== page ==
Ghazal 161, Verse 1


ko))ii ummiid bar nahii;N aatii
ko))ii .suurat na:zar nahii;N aatii

1) no hope comes to fulfillment
2) no aspect/prospect/face/form comes into view


.suurat : 'Form, fashion, figure, shame, senblance, guise; appearance, aspect; face, countenance; prospect, probability; sign, indication'. (Platts p.747)


[n.d., to Shaikh Latif Ahmad Bilgrami:] That the pride of inventiveness of the age, a friend like Maulana Fazl-e Haq, should die, and the half-dead Ghalib should remain half-alive! : {161,9}; {161,3}. If I were young and sick, then I would want from you a prayer for health. I've become an old man of eighty years. I'm in hopes of a prayer for merciful release! Wine, the wretched thing, even now can't be left behind. Even now I don't have the habit of doing the prayers: {161,4}; {161,10}.

==Urdu text: Khaliq Anjum vol. 2, p. 832
==on the dating of this letter see Ghulam Rasul Mihr, ;xu:tuu:t-e ;Gaalib , vol. 2, p. 919


[1862, to Ala'i:] I'm having to worry about camphor and shroud-- that tyrant is in search of poetry! If I were alive, then why wouldn't I myself come there? Remove this much of the trouble from me-- compose some verses in that ground, and send them to me. I'll give correction and send them along. 'The sceptre of a pir, is proper for a pir' [((a.saa-e piir bajaa-e piir]. By God, my poetry in Hindi or Persian-- nothing of it is in my possession. Previously whatever was present in my memory, I wrote down and sent along. Now whatever has come to mind, I write: [two Persian ghazals; then seven verses of this ghazal-- {161:1, 3, 2, 7, 4, 8, 10}; then six verses of {191}: {191:1, 2, 5, 8, 4, 9}.]

==Urdu text: Khaliq Anjum vol. 1, pp. 392-93
==A reproduction of this letter: *Routes*


That is, no 'aspect/prospect' of the fulfillment of hope. (173)

== Nazm page 173

Bekhud Dihlavi:

He says, no aspect/prospect of the achievement of hope is visible at all. Life is passing in failure and despair. (230)

Bekhud Mohani:

No hope of ours is fulfilled, and not only is it not fulfilled today, but rather in the future too no aspect/prospect of its fulfillment can be seen. (309)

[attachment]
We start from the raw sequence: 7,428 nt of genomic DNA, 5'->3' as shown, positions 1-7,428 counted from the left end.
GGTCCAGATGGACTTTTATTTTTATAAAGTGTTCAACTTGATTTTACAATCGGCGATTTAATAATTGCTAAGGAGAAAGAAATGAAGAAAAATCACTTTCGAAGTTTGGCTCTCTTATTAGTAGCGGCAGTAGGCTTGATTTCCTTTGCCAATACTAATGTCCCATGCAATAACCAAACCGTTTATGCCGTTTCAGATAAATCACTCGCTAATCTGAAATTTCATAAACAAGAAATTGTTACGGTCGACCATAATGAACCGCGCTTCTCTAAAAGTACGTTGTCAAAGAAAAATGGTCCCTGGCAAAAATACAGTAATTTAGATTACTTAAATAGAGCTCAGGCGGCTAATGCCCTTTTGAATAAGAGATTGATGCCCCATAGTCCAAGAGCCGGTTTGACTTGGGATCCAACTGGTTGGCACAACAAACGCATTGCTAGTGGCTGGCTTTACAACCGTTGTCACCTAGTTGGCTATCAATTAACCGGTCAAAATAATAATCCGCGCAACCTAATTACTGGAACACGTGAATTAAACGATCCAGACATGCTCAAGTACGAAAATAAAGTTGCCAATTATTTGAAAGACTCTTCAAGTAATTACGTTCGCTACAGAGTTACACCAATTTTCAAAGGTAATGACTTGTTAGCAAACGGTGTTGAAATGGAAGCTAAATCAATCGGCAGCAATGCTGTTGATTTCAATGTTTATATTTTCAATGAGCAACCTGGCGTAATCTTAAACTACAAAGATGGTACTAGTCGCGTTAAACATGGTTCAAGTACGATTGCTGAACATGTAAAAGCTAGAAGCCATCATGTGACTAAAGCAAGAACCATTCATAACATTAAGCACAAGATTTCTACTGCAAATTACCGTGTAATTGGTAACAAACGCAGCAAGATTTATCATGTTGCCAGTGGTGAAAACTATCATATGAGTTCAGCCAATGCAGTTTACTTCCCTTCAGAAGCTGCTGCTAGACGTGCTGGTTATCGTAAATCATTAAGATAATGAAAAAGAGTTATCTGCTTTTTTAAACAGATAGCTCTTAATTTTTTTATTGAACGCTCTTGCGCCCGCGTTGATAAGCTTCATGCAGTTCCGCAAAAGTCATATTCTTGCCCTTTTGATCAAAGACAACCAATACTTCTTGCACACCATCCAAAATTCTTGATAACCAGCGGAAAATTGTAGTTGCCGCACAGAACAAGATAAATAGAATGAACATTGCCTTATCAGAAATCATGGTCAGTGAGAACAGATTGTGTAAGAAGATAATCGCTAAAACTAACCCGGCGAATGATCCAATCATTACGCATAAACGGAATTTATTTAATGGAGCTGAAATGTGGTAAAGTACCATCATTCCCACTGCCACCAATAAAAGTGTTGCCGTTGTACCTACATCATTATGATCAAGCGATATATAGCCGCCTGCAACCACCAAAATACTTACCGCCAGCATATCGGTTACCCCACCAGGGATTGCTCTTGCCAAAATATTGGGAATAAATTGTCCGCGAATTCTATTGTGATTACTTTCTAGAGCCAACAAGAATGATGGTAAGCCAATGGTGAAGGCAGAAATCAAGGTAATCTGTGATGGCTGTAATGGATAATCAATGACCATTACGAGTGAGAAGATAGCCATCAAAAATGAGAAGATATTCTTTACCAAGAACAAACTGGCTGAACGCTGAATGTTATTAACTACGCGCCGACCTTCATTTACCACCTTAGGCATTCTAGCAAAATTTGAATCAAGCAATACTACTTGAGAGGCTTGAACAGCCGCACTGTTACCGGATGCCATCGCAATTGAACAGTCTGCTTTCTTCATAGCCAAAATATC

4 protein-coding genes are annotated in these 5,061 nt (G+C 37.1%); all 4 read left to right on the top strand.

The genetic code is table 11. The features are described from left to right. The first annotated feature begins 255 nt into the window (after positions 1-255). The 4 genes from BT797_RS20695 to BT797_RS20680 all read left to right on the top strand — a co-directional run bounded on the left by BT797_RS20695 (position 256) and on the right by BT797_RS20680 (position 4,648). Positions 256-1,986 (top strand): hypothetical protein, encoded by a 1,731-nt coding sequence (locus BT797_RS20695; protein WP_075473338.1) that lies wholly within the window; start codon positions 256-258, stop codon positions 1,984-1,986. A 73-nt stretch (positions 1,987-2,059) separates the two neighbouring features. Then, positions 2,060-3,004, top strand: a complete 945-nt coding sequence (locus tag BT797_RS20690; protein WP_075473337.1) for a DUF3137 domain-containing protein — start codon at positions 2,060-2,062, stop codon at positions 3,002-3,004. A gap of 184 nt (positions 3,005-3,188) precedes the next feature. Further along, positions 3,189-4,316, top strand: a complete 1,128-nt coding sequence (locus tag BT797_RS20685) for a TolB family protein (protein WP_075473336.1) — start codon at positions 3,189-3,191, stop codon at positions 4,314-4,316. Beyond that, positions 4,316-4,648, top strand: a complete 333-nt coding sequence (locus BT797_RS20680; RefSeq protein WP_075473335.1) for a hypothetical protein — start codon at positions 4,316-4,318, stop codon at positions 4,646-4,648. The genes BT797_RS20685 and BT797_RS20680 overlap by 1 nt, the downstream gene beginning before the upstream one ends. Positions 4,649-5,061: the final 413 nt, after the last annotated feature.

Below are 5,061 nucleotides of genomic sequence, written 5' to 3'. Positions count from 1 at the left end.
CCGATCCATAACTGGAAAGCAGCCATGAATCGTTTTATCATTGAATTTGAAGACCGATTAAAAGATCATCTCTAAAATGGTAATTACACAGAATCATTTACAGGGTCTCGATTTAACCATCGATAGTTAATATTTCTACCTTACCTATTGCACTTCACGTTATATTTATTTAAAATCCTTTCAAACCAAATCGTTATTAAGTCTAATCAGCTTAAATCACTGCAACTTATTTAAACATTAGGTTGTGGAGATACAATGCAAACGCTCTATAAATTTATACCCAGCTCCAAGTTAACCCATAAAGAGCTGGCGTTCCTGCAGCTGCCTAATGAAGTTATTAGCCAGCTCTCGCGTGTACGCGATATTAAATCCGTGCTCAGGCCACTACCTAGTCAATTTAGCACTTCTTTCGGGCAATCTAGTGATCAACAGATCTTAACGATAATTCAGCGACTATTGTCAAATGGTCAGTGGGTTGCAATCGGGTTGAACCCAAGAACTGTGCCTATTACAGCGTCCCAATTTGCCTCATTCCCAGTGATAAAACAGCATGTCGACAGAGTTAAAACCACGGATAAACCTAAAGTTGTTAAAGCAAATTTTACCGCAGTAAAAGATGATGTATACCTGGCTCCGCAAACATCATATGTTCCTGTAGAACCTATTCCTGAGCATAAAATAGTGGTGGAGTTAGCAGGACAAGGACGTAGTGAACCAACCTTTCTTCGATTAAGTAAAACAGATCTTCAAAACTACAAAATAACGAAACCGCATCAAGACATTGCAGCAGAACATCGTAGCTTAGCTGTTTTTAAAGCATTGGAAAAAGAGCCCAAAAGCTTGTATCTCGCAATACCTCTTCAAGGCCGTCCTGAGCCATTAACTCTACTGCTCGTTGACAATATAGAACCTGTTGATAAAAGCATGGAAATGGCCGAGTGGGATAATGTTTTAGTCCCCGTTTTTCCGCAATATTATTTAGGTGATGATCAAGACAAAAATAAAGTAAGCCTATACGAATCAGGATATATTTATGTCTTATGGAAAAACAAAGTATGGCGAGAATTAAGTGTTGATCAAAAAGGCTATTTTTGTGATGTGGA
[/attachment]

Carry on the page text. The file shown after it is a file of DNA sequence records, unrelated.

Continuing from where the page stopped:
This ghazal was also printed in the 'Ashraf ul-akhabar' [ashraf ul-a;xaabar] (Delhi) 1,7 (1 December 1866). (314)



The wordplay with .suurat (see the definition above) screams out for attention. (For another verse that does exactly the same trick with .suurat , with the same force and seeming 'simplicity', see {189,9}.) On the commentators' reading, the two lines both describe the same condition of despair: no hope is fulfilled, no prospect of success is visible.

But of course, the first line might describe a general condition, and the second line might offer a particular, even a crucial or preeminent, example of it. No hope is fulfilled: that is to say, no face/form is to be seen; the use of 'to come into view' [na:zar aanaa] surely invites us to consider an actual physical object of sight. The hope is perhaps for even a brief glimpse of the beloved's adorable face or form-- a modest, rock-bottom hope. The hope is not even for a meeting, much less for union with the beloved. It is for the least possible desire of the lover-- and even then, it's destined to remain unfulfilled.

Since the two readings are far from mutually exclusive, the sense of .suurat must oscillate endlessly back and forth, between naming a general lack (of any aspect or prospect of hope), and naming an all too specific lack (of a sight of her face or form) which is also the most probable content of the general lack. After all, this is just how the lover's own mind moves, and how his life passes away.